Money recently launched Dollar Scholar, a new personal finance newsletter written by a 27-year-old who’s still figuring it out: me.
Every week, I’ll talk to experts about a money question I have, whether that’s “Are online banks sketchy? or “How many credit cards do I need?” As I learn, I’ll share simple ways to improve your financial life… and post some funny memes.
This is (part of) the seventh issue. Check it out below, then subscribe to get future editions of Dollar Scholar every Wednesday.
I spend a ridiculous amount of time online every day. We’re talking at least eight hours on WordPress, Gchat, and Slack during work, plus usually an hour or two on Twitter, Instagram, and reddit at home. The internet knows me better than I know myself: the kind of coffee creamer I like, the college friends I actually want to keep up with, the sneakers I briefly considered buying three weeks ago.
It also knows my credit card info. Google Chrome autofills it whenever I’m shopping on my laptop, which is… uh… often. All I have to do is click in the right field, choose a saved card from the dropdown menu and go. Sometimes the browser will prompt me for my CVV number, but even so — checkout is dangerously fast. I can shop at the speed of light, no fumbling through my wallet necessary.
It’s hella convenient, but I’ve never given much thought as to whether it’s wise. Should I let my Chrome autofill my credit card number on websites? Is it safe?
I decided to find out. I began by digging into my Chrome settings, where I found a page with the option “Save and fill payment methods” selected. It showed my cards were linked to Google Pay, which I learned encrypts payment info and stores it on secure servers.
That sounded good until I called Robert Siciliano, a cybersecurity market segment expert. He explained that despite the encryption on the back end, I’m still in danger if my computer is accessed by someone who’s not me (which can happen through malware or being physically stolen). So letting Chrome store my payment info isn’t exactly the most secure move.
“I always suggest people log out of everything,” he says. “It reduces risk.”
Another thing that reduces risk is when Chrome requires a CVV — that three-digit number printed on the back of your card. Siciliano says it’s an added layer of protection “because only you should have your card,” meaning it lowkey verifies you are who you say you are. But not even that is foolproof. As Credit Karma points out, not all merchants force you to enter a CVV.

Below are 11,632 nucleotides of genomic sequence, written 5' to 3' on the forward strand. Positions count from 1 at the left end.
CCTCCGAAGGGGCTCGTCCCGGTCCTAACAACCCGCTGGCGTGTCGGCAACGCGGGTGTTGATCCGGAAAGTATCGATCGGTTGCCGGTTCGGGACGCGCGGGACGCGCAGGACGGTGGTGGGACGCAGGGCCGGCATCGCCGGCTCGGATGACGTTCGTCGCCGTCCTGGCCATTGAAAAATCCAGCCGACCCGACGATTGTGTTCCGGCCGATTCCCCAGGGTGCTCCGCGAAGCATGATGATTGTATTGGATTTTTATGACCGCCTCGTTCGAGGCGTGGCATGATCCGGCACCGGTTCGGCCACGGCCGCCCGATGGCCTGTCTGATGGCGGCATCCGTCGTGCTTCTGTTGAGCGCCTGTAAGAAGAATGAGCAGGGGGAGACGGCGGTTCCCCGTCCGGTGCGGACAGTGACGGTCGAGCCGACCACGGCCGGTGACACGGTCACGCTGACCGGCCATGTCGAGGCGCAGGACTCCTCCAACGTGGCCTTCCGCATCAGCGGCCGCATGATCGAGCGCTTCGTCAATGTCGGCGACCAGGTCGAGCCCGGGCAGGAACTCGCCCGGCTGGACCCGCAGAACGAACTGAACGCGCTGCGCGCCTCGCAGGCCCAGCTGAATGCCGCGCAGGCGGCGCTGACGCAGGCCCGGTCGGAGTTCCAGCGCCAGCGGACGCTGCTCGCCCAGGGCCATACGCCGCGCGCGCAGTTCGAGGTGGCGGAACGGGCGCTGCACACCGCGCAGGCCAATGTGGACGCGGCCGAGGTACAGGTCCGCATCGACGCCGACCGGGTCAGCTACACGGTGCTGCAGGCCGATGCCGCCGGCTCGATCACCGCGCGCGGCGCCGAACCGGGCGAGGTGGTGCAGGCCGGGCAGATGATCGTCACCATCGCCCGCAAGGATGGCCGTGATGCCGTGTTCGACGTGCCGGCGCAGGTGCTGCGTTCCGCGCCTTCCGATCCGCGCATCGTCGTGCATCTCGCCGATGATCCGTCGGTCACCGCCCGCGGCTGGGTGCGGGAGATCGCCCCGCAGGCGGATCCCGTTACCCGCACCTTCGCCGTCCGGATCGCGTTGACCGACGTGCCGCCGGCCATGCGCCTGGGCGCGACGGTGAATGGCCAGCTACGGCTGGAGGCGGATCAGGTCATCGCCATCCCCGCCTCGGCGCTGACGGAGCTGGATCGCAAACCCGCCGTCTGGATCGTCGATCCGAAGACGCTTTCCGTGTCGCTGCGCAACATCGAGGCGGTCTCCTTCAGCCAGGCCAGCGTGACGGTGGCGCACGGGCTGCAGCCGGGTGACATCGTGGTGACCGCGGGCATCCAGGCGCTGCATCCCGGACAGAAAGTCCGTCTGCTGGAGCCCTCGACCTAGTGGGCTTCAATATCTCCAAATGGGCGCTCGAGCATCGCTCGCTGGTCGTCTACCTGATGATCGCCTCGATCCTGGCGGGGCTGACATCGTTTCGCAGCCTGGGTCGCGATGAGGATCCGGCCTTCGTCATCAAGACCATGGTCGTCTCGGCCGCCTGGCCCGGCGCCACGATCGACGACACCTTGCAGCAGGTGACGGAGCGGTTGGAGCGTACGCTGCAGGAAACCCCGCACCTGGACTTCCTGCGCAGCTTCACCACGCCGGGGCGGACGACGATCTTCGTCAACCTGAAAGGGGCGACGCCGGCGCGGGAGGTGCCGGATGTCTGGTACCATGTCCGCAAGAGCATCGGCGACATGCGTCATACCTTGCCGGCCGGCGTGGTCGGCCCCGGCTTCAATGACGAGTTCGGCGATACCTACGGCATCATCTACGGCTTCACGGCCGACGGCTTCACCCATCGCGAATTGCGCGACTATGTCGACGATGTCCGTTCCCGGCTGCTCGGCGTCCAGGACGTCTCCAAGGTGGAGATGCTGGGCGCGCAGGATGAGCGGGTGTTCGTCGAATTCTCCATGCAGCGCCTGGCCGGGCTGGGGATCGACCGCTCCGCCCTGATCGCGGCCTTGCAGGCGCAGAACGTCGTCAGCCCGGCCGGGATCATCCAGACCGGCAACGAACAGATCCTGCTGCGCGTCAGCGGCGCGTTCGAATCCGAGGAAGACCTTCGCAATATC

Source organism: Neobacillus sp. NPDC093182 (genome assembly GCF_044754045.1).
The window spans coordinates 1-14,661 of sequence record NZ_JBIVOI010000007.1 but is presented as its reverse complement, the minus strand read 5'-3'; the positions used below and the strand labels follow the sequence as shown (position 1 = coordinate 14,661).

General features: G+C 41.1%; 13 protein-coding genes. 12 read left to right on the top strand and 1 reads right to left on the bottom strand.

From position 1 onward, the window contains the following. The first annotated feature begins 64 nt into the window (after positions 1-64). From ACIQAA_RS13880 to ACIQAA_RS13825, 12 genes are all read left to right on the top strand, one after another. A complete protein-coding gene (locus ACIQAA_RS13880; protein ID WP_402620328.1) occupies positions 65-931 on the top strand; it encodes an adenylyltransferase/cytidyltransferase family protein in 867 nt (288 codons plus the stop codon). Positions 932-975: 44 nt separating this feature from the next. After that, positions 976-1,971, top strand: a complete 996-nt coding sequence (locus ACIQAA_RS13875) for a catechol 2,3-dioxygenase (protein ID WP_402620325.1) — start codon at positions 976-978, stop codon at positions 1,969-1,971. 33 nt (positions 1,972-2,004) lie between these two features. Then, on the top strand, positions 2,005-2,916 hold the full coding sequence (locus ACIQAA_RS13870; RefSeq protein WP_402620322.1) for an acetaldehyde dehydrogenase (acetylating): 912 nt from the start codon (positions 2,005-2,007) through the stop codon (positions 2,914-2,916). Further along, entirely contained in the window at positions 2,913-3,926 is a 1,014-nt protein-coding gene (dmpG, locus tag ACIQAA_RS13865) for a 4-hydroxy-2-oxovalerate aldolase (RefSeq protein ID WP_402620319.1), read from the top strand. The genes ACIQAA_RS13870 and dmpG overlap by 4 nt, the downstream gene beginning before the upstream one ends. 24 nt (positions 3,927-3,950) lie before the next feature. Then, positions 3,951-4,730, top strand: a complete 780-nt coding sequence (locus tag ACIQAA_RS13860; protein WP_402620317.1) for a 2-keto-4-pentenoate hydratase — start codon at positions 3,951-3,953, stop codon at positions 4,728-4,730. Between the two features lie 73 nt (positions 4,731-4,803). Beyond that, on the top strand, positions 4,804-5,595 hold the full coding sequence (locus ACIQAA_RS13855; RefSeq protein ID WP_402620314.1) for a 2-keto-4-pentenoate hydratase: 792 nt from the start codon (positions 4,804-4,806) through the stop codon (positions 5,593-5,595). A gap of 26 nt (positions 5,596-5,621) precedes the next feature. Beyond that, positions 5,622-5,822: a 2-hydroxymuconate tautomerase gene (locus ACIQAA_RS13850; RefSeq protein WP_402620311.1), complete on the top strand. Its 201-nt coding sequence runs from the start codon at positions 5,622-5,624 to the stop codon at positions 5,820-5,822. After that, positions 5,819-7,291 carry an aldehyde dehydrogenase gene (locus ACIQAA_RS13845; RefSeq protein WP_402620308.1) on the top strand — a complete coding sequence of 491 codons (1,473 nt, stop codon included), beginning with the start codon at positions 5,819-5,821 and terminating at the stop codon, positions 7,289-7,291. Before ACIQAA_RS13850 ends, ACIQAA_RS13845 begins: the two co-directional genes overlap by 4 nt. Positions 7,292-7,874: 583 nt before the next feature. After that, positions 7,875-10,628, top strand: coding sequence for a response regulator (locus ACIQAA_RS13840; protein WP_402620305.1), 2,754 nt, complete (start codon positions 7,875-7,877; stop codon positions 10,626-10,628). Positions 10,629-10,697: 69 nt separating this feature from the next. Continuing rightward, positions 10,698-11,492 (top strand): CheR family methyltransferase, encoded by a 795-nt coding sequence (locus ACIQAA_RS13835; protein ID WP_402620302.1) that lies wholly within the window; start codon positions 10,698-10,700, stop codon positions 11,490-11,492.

Scammers can also trick you into giving up your code, according to Adam Levin, the founder of identity and data defense company CyberScout. One way is through vishing, in which bad actors pretend to be your bank, call you and ask for your CVV in order to “verify” your identity. (But really they steal it.) Another is through SMiShing, in which a hacker texts you a link that “reauthenticates” your account. (But really they install malware.)
The names are silly, but the threat is serious.
“Autofilling or being receptive to what you think is an institution you trust or do business with could get you into a little bit of trouble,” Levin says. “[Sites could be] taking info from you that you don’t realize you’re giving.”
Sure enough, tech site ZDNet wrote in January about a Chrome extension that conned people into installing a fake Flash player. In reality, it scanned their web activity for Mastercard, American Express, Visa, and Discovery info — and collected it. My nightmare.
As far as my autofill concerns go, Levin told me to follow the three Ms: minimize exposure, monitor effectively and manage the damage.
To minimize exposure, I should cut down on the discoverable data I have floating around on my devices. He and Siciliano both recommended using a password manager, which will protect my info by formulating, storing and inputting hard-to-crack passwords on various sites. LastPass, KeePass, Dashlane and 1Password are among the most well-reviewed options.
To monitor effectively, Levin said I should set up transaction monitoring alerts that ping me and my bank every time money comes out of my account. That way, I’ll know right away if someone else uses my card info.
And should I end up in a situation where I need to manage the damage, I should check out whether my bank or employer offers identity theft support.
Unfortunately for my shopping addiction, I should probably delete my payment info from Chrome and just start entering it in… every. Single. Time. Over. And. Over.
“Whatever the inconvenience is, it’s nothing compared to the inconvenience of having someone take over an account or commit identity theft,” Levin says.
Plus, he mentioned, having to take the 30 seconds to type in my credit card number every time I want to buy something online has the added benefit of making me slow down and think.
“As you’re entering the numbers on the website, you’re reflecting upon what the result will be,” Levin says. “Am I sure I really want to spend this money here?”